Highway to Hell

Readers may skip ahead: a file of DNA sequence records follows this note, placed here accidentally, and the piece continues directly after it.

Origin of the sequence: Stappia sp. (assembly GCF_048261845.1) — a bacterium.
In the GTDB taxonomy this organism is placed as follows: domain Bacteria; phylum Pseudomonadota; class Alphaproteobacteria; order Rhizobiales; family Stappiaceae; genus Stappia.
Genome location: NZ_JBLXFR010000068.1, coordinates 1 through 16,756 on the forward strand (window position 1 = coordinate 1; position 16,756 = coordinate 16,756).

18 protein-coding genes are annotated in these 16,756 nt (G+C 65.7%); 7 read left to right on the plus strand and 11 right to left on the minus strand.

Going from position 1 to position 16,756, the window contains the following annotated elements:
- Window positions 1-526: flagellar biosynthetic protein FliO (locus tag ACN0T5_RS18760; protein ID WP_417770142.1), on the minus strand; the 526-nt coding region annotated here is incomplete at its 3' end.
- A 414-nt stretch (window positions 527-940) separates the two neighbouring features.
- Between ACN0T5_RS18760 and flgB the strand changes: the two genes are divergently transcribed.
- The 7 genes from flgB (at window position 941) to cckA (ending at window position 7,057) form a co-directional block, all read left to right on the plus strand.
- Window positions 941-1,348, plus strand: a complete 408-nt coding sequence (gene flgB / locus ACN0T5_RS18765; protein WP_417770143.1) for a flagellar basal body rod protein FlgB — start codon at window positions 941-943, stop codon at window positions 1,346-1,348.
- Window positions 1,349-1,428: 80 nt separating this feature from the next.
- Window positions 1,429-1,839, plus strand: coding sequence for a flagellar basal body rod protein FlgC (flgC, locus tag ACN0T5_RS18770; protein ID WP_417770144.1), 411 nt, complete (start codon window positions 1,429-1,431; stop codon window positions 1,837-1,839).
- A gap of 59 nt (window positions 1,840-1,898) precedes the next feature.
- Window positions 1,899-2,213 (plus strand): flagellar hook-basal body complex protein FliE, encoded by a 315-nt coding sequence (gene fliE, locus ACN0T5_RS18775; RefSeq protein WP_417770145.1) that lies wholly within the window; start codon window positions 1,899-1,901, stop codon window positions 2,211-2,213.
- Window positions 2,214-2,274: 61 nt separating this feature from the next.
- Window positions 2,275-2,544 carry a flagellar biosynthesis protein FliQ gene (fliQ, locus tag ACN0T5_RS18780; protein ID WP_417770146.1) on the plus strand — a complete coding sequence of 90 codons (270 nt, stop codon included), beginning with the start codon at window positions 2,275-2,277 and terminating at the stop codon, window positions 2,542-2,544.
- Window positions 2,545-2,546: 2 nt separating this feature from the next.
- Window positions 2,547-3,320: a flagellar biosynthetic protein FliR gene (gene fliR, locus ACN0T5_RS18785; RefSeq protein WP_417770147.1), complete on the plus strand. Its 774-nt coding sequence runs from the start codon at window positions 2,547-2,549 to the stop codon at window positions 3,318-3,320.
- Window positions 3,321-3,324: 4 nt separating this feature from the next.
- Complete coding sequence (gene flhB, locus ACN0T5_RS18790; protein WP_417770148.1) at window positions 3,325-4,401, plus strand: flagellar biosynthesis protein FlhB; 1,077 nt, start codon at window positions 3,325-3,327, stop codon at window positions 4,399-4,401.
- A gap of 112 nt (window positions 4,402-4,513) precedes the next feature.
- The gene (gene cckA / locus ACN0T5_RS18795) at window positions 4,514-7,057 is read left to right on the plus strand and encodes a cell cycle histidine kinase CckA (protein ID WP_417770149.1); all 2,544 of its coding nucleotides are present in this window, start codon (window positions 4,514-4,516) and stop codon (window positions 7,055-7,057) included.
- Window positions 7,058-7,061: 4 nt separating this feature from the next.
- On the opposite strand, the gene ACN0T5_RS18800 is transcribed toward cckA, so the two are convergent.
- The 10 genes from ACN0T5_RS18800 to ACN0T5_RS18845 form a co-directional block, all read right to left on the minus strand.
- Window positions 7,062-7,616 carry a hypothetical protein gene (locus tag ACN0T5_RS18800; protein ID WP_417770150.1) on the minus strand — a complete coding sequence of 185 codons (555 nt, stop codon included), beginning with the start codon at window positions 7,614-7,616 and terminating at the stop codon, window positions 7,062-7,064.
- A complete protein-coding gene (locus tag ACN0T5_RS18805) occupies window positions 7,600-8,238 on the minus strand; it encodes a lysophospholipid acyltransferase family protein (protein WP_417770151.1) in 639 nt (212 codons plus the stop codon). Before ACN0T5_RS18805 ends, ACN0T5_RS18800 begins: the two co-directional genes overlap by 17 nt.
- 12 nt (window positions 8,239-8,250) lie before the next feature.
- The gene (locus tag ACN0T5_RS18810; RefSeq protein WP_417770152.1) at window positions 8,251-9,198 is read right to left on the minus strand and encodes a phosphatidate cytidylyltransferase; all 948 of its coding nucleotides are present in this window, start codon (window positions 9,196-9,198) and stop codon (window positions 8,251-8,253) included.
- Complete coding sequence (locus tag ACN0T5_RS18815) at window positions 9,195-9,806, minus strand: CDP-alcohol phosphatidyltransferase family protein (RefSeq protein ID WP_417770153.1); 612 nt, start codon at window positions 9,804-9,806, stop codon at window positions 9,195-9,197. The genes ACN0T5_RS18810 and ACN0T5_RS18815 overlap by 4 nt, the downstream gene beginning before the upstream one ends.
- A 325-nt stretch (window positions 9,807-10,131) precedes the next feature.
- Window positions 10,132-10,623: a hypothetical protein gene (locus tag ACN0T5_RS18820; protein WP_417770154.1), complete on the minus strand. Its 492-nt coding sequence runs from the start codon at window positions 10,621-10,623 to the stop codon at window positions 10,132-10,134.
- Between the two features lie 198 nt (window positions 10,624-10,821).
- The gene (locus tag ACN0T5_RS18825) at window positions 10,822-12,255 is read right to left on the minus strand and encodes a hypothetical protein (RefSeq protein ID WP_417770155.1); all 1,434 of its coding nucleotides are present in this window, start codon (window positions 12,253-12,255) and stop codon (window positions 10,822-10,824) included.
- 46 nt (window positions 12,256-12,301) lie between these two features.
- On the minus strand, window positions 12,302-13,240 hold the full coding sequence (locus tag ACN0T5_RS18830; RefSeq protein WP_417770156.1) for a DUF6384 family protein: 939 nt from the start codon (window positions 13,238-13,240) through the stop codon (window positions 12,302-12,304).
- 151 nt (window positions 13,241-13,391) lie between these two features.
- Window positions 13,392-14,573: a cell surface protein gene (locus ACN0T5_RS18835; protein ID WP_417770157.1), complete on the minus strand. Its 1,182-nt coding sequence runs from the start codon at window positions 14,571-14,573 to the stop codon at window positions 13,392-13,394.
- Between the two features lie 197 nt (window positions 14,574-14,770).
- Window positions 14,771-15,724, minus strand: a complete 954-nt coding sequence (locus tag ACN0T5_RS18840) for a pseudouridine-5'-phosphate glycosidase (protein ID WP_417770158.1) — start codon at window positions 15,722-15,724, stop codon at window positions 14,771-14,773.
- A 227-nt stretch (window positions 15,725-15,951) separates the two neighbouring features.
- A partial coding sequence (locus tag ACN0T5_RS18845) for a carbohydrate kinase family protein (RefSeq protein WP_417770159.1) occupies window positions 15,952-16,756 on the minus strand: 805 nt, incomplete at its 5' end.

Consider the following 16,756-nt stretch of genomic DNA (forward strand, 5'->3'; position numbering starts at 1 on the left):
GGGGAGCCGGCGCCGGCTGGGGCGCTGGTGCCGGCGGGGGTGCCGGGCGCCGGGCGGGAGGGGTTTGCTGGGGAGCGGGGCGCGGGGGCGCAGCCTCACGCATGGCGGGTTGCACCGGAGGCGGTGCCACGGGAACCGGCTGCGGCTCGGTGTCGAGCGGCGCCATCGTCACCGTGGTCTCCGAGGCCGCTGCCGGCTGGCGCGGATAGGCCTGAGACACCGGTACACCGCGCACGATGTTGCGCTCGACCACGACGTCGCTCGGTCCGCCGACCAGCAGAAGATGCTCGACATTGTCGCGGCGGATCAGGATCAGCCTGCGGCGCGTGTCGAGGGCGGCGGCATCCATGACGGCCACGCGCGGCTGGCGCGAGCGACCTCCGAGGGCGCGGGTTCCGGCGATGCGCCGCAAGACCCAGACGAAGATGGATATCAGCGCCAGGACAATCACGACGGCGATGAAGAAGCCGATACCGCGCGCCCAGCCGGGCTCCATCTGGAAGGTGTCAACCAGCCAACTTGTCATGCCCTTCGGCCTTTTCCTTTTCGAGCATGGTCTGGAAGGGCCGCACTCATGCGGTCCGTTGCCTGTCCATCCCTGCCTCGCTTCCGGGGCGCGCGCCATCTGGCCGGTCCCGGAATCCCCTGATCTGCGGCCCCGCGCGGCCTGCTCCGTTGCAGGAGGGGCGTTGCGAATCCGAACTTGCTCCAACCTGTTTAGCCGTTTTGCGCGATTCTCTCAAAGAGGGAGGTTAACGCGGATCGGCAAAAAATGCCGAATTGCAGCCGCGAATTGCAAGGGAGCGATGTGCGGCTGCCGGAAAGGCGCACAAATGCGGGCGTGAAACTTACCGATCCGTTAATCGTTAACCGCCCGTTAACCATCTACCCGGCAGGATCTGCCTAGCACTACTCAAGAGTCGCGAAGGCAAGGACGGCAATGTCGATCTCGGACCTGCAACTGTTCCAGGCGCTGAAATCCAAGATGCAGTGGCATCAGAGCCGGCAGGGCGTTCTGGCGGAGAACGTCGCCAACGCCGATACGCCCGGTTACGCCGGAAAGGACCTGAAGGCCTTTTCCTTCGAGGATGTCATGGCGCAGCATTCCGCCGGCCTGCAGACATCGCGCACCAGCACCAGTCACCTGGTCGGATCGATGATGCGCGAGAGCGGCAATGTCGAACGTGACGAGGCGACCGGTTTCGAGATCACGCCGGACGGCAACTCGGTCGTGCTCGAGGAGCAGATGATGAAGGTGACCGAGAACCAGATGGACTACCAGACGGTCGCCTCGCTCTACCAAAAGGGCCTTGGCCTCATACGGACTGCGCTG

In 16c.-17c. geek c (singular definite geeken, plural indefinite geeks), Definition from Wiktionary, the free dictionary, expert in a technical field, particularly to do with computers, person intensely interested in a particular field or hobby, unfashionable or socially undesirable person, to behave nervously or in a hyperactive state, i eschew the use of "foo" "bar" and other dill-beak, It is totally counter-intuitive. The word comes from English dialect geek or geck (meaning a "fool" or "freak"; from Middle Low German Geck). The root also survives in the Dutch and Afrikaans adjective gek ("crazy"), as well as some German dialects, and in the Alsatian word Gickeleshut ("jester's hat"; used during carnival). By c. 1983, used in teenager slang in reference to peers who lacked social graces but were obsessed with new technology and computers (such as the Anthony Michael Hall character in 1984's "Sixteen Candles"). Is it the ultimate triumph of the Bill Gates era, in which, "Basically," says [Harry J.] geek (third-person singular simple present geeks, present participle geeking, simple past and past participle geeked). his name was synonymous with "a tyrant." In 19th century North America, the term geek referred to a performer in a geek showin a … This page was last edited on 1 September 2020, at 10:52. The first documented case of “nerd” was in Dr. Seuss’s If I Ran the Zoo, in 1950. Probably related to keek. ), founder of cities and builder of the tower of Babel (though Genesis does not name him as such). geek ( n.) a person with an unusual or odd personality; Synonyms: eccentric / eccentric person / flake / oddball. The modern form and the popular use with reference to circus sideshow "wild men" is from 1946, in William Lindsay Gresham's novel "Nightmare Alley" (made into a film in 1947 starring Tyrone Power). Started as carnival slang, likely from the British dialectal term geck (“a fool, dupe, simpleton”) (1510s), apparently from Dutch gek or Low German geck, from an imitative verb found in North Sea Germanic and Scandinavian meaning "to croak, cackle," and also "to mock, cheat" (Dutch gekken, German gecken, Dani… Started as carnival slang, likely from the British dialectal term geck (“a fool, dupe, simpleton”) (1510s), apparently from Dutch gek or Low German geck, from an imitative verb found in North Sea Germanic and Scandinavian meaning "to croak, cackle," and also "to mock, cheat" (Dutch gekken, German gecken, Danish gække, Norwegian gakke, Swedish gäcka); The root still survives in the Dutch adjective noun gek (“crazy" or "crazy person”). The primary meanings of the noun geek, which originated in northern England, are a fool, a dupe, an oaf. "sideshow freak," 1916, U.S. carnival and circus slang, perhaps a variant of geck "a fool, dupe, simpleton" (1510s), apparently from Dutch gek or Low German geck, from an imitative verb found in North Sea Germanic and Scandinavian meaning "to croak, cackle," and also "to mock, cheat" (Dutch gekken, German gecken, Danish gjække, Swedish gäcka). Dork, when used to refer to a socially awkward or inept person, is a relatively recent word: our records indicate that it first appeared in writing in the 1960s. The modern form and the popular use with reference to circus sideshow "wild men" is from 1946, in William Lindsay Gresham's novel "Nightmare Alley" (made into a film in 1947 starring Tyrone Power). Compare gink and also Old Norse gikkr (“a pert, rude person; jester; fool”). It comes from “geck”, an old British term … "sideshow freak," 1916, U.S. carnival and circus slang, perhaps a variant of geck "a fool, dupe, simpleton" (1510s), apparently from Dutch gek or Low German geck, from an imitative verb found in North Sea Germanic and Scandinavian meaning "to croak, cackle," and also "to mock, cheat" (Dutch gekken, German gecken, Danish gjække, Swedish gäcka). By c. 1983, used in teenager slang in reference to peers who lacked social graces but were obsessed with new technology and computers (such as the Anthony Michael Hall character in 1984's "Sixteen Candles"). The word itself, “geek”, came from the word “geck”, which was originally a Low German word which meant someone who is a “fool/freak/simpleton”. According to Online Etymology Dictionary, the word is an alteration of the 1940s term " nert " (meaning "stupid or crazy person"), which is itself an alteration of " nut " (nutcase). Geck is a standard term in modern German and means "fool" or "fop". a carnival performer who does disgusting acts, a person with an unusual or odd personality. It was apparently a variant of geck, of same meanings. Compare German gucken (“look”), kieken (“look”) and the dialectal corruption of Dutch keek (“keek”) (from kijk (“look”)), kijken (“to look”). The specific text was: “a Nerkle, a Nerd, and a Seersucker too”. Two of its synonyms in this sense are likewise of … A database of player reviews, session reports, images, and news. The word came to mean "geek, klutz" by 1983 in teenager slang, for unknown reasons. "great hunter," 1712, a reference to the biblical son of Cush, referred to (Genesis x.8-9) as "a mighty hunter before the Lord." How do these ubernerds get the cute girls? The term was popularized in the 1970s by its heavy use in the sitcom Happy Days. (Amateur theories include its occasional use in "Bugs Bunny" cartoon episodes featuring rabbit-hunting Elmer Fudd as a foil; its alleged ironic use, among hunters, for a clumsy member of their fraternity; or a stereotype of deer hunters by the non-hunting population in the U.S.). In Middle English he was Nembrot (mid-13c. From wordnet.princeton.edu. Knowles [founder, 'Ain't It Cool News' website], "it's my job to stay on top of the latest and coolest in, expert in a technical field, particularly to do with computers; person intensely interested in a particular field or hobby; unfashionable or socially undesirable person, https://en.wiktionary.org/w/index.php?title=geek&oldid=60203467, Terms with manual transliterations different from the automated ones, Terms with manual transliterations different from the automated ones/ru, Creative Commons Attribution-ShareAlike License. geek (n.) "sideshow freak," 1916, U.S. carnival and circus slang, perhaps a variant of geck "a fool, dupe, simpleton" (1510s), apparently from Dutch gek or Low German geck, from an imitative verb found in North Sea Germanic and Scandinavian meaning "to croak, cackle," and also "to mock, cheat" (Dutch gekken, German gecken, Danish gjække, Swedish gäcka ). In 18th century Austria, Gecken were freaks on display in some circuses. Geek: Originally the term referred to a carnival performer who would bite the head of animals, most commonly a chicken.